Illustration for The Intercollegiate by Arielle Trenk

As we anticipate a very strange college football season thanks to the pandemic, the reporters at The Intercollegiate are back with another massive public-records project that digs into the parts of college athletics that get a lot less attention on game days. They gathered team rulebooks and conduct policies from 236 college sports teams at more than 50 Division I schools.

Luke Cyphers and Daniel Libit point out that team rules are nothing new. Making a pledge of individual sacrifice for the good of the team is pretty much baked into the whole idea.

And plenty of the rules seem very reasonable: don’t show up hung over for games, don’t trash the locker rooms, don’t throw punches at your teammates. But some of these policies, they write, are part of a system that “invades, inspects, lords over, stereotypes, discriminates, and pronounces judgment on multiple aspects of players’ personal lives.”

Some examples:

  • Colorado’s women’s basketball rules frowned on all sorts of romantic interactions. “Examples of relationships that are NOT healthy for your TEAM: Dating the same person as a teammate, dating a teammate, dating a teammate’s ex, dating a teammate’s family member, dating a professor/staff member, managers, interfering in a teammate’s relationship/love interest.”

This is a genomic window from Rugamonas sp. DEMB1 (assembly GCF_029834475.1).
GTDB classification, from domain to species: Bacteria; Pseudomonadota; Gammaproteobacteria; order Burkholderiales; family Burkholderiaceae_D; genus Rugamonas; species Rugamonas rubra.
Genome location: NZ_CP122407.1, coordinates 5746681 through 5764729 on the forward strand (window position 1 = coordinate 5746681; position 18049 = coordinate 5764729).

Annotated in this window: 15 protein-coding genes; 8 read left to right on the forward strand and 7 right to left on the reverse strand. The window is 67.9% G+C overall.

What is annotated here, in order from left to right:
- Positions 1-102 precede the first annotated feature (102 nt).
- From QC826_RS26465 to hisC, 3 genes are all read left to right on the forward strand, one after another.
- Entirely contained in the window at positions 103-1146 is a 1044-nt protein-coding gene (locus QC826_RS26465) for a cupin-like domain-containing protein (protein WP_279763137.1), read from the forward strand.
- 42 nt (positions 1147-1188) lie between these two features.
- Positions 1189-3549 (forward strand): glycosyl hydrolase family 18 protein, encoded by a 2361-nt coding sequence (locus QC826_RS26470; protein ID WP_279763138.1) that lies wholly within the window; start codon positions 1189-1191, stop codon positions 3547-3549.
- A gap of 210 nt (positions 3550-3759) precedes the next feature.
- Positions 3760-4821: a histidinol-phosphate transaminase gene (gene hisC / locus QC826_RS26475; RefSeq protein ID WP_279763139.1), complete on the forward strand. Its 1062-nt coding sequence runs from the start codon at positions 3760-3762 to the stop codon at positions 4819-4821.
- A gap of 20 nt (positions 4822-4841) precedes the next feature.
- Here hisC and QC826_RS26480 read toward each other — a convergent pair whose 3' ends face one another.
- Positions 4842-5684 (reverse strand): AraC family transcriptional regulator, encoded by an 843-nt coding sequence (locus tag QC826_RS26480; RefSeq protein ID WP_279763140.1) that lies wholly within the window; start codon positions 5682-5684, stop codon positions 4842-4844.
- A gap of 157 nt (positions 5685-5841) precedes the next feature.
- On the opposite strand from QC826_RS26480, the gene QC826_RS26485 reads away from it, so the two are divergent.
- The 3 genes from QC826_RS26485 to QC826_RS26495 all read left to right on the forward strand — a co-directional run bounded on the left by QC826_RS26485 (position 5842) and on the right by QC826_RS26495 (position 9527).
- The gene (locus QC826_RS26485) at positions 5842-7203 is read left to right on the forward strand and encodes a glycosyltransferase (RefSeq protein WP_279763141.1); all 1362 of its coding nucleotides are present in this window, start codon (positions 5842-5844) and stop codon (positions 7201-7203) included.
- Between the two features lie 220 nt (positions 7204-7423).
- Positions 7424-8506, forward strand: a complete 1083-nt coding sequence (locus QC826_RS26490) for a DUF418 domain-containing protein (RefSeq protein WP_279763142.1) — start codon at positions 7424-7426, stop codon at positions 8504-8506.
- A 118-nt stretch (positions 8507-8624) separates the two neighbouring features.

• East Carolina’s women’s soccer program went so far as to suggest its players were responsible for managing their blood relatives’ emotions: “Your family should not be negative towards the program, if you are being a good team member and focusing on the positives that should be the way they look at our program.”
  • The Kentucky women’s basketball team rules had 16 separate bullet points about social media, including how players could post no more than four times a day during the season. (Oh, and a retweet counts as one of the daily allowance.)
  • At Prairie View A&M, men’s basketball players have to get any new tattoos cleared with the head coach. They also can’t wear hats backwards while on campus because as the policy explained: “Our team will not look anything less than a student athlete.”